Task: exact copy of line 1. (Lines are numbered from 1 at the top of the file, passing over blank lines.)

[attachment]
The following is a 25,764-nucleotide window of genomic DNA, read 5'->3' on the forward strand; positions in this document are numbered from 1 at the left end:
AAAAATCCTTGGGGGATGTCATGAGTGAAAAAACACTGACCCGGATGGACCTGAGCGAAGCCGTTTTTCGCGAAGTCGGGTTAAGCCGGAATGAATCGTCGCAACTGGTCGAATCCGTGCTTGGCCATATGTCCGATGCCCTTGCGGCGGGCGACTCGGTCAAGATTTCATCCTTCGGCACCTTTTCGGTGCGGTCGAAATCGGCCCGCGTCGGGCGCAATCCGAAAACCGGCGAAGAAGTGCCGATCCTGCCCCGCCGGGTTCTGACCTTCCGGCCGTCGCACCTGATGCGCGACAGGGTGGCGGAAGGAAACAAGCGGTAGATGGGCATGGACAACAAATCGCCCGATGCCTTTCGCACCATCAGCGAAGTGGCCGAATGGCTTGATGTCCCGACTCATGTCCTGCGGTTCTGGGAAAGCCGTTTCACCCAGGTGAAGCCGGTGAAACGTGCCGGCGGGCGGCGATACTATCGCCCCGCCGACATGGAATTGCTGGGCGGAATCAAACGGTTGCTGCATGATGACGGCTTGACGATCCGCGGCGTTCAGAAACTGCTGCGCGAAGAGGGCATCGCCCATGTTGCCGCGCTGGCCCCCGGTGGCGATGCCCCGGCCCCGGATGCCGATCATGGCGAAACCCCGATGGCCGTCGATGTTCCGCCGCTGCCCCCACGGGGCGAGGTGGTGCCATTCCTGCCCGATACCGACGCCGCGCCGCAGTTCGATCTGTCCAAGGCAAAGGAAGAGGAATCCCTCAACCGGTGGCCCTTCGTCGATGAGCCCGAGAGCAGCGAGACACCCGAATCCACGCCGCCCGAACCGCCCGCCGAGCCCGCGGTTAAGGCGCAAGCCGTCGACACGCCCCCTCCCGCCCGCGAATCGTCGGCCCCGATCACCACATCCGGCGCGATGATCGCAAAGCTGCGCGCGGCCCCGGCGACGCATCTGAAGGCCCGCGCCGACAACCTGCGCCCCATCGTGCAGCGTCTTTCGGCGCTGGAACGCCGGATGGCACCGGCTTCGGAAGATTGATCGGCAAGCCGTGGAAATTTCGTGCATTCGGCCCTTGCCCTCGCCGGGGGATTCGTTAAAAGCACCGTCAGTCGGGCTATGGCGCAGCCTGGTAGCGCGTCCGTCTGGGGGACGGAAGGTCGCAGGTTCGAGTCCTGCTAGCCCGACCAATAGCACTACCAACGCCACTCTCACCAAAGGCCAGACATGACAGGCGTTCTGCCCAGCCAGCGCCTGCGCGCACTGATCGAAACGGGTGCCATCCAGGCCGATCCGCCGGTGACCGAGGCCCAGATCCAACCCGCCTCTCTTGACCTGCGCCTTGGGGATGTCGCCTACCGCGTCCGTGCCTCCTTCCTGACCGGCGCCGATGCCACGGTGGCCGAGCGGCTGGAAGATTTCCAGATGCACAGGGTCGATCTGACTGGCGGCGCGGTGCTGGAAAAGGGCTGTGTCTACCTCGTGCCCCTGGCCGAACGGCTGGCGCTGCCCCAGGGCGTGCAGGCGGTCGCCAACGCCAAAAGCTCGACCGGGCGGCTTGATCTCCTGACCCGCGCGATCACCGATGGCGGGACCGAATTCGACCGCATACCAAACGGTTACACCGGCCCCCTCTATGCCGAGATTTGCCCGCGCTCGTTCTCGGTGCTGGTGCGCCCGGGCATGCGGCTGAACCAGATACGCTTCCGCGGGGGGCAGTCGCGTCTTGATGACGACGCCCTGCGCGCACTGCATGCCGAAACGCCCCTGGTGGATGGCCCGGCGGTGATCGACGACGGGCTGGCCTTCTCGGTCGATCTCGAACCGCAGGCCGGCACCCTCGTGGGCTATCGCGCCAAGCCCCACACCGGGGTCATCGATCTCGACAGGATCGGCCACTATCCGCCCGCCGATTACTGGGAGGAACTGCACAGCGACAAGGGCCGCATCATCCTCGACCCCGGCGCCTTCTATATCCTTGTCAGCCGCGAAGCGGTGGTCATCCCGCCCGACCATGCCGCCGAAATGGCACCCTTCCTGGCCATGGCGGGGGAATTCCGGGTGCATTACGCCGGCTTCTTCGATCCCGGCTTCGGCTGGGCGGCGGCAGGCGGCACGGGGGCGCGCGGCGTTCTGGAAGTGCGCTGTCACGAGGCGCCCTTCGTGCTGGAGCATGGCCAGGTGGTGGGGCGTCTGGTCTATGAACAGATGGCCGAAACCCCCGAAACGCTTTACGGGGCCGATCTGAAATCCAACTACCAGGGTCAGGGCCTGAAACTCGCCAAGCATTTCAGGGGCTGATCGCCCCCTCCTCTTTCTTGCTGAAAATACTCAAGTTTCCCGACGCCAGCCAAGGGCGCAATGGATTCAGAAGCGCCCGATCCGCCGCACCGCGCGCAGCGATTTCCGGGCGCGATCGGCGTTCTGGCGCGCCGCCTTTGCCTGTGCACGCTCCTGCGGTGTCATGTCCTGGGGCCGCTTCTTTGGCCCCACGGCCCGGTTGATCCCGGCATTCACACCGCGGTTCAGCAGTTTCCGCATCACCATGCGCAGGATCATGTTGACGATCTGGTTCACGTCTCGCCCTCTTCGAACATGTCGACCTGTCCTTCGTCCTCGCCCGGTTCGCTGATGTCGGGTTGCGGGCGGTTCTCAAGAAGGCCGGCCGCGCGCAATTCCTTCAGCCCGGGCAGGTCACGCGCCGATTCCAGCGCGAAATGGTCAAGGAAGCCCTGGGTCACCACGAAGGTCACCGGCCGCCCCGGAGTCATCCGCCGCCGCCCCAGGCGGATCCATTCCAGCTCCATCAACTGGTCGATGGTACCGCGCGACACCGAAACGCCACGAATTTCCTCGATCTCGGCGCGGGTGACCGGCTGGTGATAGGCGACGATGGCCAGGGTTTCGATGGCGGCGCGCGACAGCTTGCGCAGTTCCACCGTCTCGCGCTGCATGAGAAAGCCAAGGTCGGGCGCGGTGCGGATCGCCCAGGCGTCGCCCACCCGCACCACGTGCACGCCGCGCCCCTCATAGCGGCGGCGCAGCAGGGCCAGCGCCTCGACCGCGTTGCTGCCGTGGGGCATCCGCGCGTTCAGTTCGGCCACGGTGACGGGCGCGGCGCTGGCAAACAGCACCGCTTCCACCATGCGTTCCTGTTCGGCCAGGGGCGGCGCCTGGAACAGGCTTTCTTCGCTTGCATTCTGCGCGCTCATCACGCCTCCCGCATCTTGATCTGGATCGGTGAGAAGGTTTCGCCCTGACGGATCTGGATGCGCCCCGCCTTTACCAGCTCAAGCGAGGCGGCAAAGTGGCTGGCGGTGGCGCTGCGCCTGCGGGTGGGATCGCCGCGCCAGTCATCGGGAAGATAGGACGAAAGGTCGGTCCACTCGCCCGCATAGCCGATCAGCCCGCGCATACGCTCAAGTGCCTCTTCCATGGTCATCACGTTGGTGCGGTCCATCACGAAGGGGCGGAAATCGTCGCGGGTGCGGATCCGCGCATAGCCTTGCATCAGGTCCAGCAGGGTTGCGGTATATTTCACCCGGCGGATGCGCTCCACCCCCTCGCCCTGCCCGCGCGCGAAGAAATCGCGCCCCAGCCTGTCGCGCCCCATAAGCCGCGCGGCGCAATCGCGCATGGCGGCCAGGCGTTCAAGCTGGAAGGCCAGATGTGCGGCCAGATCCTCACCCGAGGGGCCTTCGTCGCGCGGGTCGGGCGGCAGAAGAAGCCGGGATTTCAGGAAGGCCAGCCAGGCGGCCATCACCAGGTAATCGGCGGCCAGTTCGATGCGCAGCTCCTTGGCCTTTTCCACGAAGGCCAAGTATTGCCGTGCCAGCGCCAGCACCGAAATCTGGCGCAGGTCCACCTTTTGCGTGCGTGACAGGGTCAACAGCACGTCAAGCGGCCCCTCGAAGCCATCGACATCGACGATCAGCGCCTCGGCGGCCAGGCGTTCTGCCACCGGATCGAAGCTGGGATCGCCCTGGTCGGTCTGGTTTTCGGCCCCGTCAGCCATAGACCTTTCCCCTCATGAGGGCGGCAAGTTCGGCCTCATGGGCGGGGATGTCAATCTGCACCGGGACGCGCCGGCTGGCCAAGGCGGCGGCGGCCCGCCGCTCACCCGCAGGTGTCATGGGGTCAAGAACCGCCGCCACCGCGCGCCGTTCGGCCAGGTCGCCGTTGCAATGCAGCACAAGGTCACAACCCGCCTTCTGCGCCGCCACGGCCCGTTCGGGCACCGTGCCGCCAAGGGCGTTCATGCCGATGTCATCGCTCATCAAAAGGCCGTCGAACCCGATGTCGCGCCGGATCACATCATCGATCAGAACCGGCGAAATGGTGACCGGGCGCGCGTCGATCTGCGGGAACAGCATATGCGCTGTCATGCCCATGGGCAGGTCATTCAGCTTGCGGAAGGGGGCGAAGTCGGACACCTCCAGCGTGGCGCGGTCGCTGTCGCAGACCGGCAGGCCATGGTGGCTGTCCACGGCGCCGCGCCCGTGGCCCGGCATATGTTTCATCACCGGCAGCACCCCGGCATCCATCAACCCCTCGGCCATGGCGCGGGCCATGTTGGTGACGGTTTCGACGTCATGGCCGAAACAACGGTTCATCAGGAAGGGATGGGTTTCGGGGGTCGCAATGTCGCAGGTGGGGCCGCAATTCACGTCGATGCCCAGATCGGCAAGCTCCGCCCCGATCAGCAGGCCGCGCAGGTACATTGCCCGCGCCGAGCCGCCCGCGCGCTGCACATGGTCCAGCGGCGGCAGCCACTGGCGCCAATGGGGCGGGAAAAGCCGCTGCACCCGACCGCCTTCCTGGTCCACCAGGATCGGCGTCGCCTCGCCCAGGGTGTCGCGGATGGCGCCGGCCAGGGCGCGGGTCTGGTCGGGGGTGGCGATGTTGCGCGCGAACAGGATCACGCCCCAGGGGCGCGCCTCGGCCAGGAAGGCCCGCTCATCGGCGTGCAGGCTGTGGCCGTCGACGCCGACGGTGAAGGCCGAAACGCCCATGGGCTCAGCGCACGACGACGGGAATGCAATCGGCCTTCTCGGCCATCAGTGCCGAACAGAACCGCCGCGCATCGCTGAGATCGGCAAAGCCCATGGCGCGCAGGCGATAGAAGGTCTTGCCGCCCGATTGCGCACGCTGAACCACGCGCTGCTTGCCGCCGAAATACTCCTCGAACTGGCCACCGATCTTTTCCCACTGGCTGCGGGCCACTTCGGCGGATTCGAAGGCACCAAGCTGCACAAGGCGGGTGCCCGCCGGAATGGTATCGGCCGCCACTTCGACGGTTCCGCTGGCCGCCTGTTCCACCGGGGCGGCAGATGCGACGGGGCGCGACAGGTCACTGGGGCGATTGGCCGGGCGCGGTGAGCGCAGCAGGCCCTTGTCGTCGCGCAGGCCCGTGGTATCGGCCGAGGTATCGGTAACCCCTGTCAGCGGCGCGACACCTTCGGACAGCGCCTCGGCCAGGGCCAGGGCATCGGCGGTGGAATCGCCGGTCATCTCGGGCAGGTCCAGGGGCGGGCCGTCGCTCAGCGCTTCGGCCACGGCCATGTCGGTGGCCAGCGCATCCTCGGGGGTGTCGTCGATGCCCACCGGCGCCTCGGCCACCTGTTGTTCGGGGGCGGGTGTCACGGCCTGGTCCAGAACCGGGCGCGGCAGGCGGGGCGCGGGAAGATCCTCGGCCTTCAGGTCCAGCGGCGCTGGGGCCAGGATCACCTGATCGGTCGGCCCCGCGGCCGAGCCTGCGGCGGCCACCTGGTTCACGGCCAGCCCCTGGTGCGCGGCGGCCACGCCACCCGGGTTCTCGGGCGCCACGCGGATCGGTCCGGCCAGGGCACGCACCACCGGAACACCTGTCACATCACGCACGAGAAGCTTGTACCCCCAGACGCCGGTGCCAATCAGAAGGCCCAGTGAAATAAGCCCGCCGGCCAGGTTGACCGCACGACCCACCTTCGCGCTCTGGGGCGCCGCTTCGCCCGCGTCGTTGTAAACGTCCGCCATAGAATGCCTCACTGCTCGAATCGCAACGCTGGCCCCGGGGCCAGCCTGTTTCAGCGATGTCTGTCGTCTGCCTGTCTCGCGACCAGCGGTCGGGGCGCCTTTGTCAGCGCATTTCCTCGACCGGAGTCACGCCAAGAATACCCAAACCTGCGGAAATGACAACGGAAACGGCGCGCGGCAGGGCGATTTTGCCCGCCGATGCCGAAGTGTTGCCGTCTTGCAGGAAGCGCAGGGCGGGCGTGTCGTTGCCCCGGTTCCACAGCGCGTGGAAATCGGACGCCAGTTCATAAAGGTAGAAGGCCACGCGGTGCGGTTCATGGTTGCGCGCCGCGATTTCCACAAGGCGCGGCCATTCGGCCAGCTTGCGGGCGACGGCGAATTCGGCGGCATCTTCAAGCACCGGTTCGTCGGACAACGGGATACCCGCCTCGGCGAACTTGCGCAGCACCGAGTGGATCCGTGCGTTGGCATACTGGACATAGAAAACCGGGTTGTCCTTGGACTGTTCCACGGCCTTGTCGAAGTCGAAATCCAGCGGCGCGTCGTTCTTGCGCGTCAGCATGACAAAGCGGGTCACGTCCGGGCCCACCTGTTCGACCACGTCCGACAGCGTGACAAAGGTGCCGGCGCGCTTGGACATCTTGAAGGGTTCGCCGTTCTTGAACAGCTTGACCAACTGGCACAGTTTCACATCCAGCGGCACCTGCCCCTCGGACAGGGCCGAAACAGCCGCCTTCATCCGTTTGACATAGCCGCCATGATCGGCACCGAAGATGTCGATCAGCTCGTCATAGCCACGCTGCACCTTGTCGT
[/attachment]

The following is a 25,764-nucleotide window of genomic DNA, read 5'->3' on the forward strand; positions in this document are numbered from 1 at the left end: